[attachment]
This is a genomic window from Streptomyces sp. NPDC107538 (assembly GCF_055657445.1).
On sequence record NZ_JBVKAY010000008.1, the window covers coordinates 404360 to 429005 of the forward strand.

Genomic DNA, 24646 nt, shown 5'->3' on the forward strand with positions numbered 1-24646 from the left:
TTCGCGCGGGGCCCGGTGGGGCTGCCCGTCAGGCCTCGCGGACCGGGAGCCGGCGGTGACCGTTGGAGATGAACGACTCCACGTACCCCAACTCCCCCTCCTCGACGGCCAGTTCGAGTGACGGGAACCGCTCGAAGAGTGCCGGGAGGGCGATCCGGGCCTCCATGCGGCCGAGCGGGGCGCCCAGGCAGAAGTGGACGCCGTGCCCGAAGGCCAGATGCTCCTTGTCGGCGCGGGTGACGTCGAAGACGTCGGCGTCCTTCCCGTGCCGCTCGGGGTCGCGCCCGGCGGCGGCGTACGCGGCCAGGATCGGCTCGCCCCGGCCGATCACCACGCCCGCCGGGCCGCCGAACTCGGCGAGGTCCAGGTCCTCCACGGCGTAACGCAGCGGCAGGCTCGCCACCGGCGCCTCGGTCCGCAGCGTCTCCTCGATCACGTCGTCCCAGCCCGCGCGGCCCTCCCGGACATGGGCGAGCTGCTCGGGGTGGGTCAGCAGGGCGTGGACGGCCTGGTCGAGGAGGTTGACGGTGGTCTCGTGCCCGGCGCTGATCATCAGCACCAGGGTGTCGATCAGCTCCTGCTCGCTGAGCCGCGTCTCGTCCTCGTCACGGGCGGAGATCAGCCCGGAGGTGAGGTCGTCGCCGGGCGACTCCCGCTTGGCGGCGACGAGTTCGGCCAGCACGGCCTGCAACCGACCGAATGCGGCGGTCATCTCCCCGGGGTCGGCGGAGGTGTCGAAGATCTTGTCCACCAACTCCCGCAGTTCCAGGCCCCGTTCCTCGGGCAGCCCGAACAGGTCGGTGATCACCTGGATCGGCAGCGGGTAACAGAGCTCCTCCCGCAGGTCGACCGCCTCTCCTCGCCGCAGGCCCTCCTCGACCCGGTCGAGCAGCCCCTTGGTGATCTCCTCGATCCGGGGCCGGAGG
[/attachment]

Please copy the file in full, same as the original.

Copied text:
This is a genomic window from Streptomyces sp. NPDC107538 (assembly GCF_055657445.1).
On sequence record NZ_JBVKAY010000008.1, the window covers coordinates 404360 to 429005 of the forward strand.

Genomic DNA, 24646 nt, shown 5'->3' on the forward strand with positions numbered 1-24646 from the left:
TTCGCGCGGGGCCCGGTGGGGCTGCCCGTCAGGCCTCGCGGACCGGGAGCCGGCGGTGACCGTTGGAGATGAACGACTCCACGTACCCCAACTCCCCCTCCTCGACGGCCAGTTCGAGTGACGGGAACCGCTCGAAGAGTGCCGGGAGGGCGATCCGGGCCTCCATGCGGCCGAGCGGGGCGCCCAGGCAGAAGTGGACGCCGTGCCCGAAGGCCAGATGCTCCTTGTCGGCGCGGGTGACGTCGAAGACGTCGGCGTCCTTCCCGTGCCGCTCGGGGTCGCGCCCGGCGGCGGCGTACGCGGCCAGGATCGGCTCGCCCCGGCCGATCACCACGCCCGCCGGGCCGCCGAACTCGGCGAGGTCCAGGTCCTCCACGGCGTAACGCAGCGGCAGGCTCGCCACCGGCGCCTCGGTCCGCAGCGTCTCCTCGATCACGTCGTCCCAGCCCGCGCGGCCCTCCCGGACATGGGCGAGCTGCTCGGGGTGGGTCAGCAGGGCGTGGACGGCCTGGTCGAGGAGGTTGACGGTGGTCTCGTGCCCGGCGCTGATCATCAGCACCAGGGTGTCGATCAGCTCCTGCTCGCTGAGCCGCGTCTCGTCCTCGTCACGGGCGGAGATCAGCCCGGAGGTGAGGTCGTCGCCGGGCGACTCCCGCTTGGCGGCGACGAGTTCGGCCAGCACGGCCTGCAACCGACCGAATGCGGCGGTCATCTCCCCGGGGTCGGCGGAGGTGTCGAAGATCTTGTCCACCAACTCCCGCAGTTCCAGGCCCCGTTCCTCGGGCAGCCCGAACAGGTCGGTGATCACCTGGATCGGCAGCGGGTAACAGAGCTCCTCCCGCAGGTCGACCGCCTCTCCTCGCCGCAGGCCCTCCTCGACCCGGTCGAGCAGCCCCTTGGTGATCTCCTCGATCCGGGGCCGGAGG